Let us get a lazy comparison out of the way first. Change a single letter from Welsh and you get Welch. Florence Welch of Florence And The Machine is in her late 20s, a striking looking red headed singer songwriter who sings somewhat haunting, soulful pop and at times uplifting music. As is Laura Welsh. They are both based in London (although Welsh is originally from Staffordshire) and they both have recorded as the head of a backing band – Flo with said Machine and Welsh with her first band Laura and the Tears.
All of which should be irrelevant when actually listening to Soft Control, Laura Welsh’s debut album. If anything she is a polymath not an imitator – she’s pulled parts of several of the best female artists of recent times and moulded them into a new, but also familiar sound. If she has a flaw, it’s not that she is trying to be too much like anyone in particular, it’s that she might not have made up her mind which of her influences she wants to run with most.
So Ghosts with its thumping drums and dreamy reverberations could have easily appeared on a Bat For Lashes album, albeit on the few occasions when Natasha Khan unleashes a killer chorus. But the following track, Break The Fall, goes all electro-pop – not unlike tour mate Ellie Goulding. It’s three minutes of 4/4 beats and tambourine shakes, with a nice moody bassline.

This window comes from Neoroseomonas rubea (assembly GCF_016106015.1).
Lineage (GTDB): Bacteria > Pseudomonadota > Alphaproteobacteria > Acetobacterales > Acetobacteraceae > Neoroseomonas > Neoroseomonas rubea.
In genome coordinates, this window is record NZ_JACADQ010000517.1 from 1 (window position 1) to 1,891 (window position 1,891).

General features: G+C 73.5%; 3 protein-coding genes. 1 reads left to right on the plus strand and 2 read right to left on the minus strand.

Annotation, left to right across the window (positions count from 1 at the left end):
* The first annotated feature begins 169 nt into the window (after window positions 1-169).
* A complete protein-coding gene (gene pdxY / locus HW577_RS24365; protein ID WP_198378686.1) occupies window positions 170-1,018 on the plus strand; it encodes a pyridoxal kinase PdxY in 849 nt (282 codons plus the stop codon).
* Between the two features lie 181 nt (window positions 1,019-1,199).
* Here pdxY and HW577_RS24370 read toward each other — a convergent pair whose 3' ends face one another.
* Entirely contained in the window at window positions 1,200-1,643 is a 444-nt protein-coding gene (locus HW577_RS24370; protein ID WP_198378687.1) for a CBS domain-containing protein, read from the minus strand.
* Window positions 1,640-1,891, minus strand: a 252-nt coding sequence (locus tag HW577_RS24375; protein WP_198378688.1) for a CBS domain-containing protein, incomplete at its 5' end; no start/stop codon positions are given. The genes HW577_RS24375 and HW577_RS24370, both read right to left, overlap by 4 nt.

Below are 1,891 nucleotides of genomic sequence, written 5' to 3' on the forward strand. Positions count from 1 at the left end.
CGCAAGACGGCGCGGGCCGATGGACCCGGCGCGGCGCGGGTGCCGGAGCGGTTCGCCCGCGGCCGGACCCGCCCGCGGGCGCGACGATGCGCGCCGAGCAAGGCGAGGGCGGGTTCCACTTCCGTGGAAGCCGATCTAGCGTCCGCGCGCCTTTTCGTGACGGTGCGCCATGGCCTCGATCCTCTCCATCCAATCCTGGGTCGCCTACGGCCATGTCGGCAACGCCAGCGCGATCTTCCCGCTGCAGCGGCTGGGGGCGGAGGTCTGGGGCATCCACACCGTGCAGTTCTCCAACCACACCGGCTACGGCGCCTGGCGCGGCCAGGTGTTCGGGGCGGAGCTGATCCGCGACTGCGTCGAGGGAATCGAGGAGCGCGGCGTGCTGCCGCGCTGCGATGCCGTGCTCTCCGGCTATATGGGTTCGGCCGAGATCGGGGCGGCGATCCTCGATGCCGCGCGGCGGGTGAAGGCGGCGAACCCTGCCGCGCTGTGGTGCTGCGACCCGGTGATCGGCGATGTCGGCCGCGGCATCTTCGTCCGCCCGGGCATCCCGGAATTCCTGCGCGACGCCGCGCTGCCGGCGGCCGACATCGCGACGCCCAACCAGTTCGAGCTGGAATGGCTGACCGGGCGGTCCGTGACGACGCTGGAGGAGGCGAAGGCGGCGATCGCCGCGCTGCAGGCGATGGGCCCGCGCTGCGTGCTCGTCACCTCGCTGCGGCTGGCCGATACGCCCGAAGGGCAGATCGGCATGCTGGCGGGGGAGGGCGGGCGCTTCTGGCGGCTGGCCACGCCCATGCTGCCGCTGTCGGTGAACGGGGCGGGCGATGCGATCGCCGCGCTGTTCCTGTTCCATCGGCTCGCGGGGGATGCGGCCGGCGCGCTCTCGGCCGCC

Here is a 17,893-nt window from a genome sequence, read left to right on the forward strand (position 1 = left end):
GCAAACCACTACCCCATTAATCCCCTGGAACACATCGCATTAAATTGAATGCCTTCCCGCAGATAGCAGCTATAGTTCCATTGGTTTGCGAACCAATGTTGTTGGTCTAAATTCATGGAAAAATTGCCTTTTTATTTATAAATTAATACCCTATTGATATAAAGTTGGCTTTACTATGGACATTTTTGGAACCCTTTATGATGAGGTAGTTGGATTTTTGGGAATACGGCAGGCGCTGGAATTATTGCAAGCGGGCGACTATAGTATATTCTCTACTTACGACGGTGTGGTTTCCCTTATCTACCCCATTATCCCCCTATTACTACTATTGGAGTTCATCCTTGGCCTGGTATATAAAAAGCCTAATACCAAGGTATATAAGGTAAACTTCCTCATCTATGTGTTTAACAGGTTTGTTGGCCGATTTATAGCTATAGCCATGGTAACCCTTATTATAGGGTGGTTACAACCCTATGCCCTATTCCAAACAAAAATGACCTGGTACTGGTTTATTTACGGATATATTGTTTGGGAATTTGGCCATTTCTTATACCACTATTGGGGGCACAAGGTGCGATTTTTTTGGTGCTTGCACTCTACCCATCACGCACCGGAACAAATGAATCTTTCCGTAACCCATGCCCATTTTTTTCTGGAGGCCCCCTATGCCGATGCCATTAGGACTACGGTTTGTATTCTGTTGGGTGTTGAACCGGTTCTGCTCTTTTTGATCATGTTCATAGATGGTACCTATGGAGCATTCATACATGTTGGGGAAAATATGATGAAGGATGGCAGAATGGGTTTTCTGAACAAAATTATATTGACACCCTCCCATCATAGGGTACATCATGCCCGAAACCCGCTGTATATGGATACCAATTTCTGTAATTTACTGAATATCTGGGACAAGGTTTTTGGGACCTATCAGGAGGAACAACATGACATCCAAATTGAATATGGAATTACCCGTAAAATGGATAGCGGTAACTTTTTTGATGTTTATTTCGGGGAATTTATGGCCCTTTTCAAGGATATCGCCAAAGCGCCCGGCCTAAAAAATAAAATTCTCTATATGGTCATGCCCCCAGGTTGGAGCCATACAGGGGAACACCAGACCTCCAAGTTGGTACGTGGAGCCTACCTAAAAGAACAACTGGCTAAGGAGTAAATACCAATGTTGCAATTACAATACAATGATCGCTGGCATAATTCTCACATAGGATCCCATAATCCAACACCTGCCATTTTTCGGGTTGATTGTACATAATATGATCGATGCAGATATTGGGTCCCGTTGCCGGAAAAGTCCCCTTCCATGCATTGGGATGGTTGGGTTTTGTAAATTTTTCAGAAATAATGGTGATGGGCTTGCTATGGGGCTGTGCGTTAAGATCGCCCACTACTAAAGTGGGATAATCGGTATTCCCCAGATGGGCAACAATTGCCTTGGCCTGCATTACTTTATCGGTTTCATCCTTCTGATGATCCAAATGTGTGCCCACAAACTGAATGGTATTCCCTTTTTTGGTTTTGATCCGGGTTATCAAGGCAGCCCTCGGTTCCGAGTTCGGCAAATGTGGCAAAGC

Welsh can do soul as well. Jessie Ware would be proud of Cold Front, a break up song which drips with stylish production and r&b groove. Hardest Part, which features John Legend, is a straight up soul love song, the two harmonising on the refrain “I’ve been lying to myself that I need somebody else/I need you”. The fact that Welsh and Legend sound as comfortable as any other similar collaboration is testament to her style and accomplishment as a writer and singer.
Title track Soft Control does tip a hat to Florence And The Machine though. It has that same haunting, broody ephemeral quality, but with more of a slow burn. Meanwhile, Still Life has a hip-hop influence, not unlike Lorde or London Grammar, the latter another act she has toured with.
Ultimately, Laura Welsh makes music that takes something from so many influences that it is difficult to pin down what her own style is. Rather, she is a fusion of some of the best bits of many female artists, all of which have been successful before her. Comparisons are likely to be made and she may have invited them by not distinguishing her sound quite enough. But they would be lazy – Soft Control is an album of neatly constructed soulful pop songs that anyone who likes the artists it references would enjoy.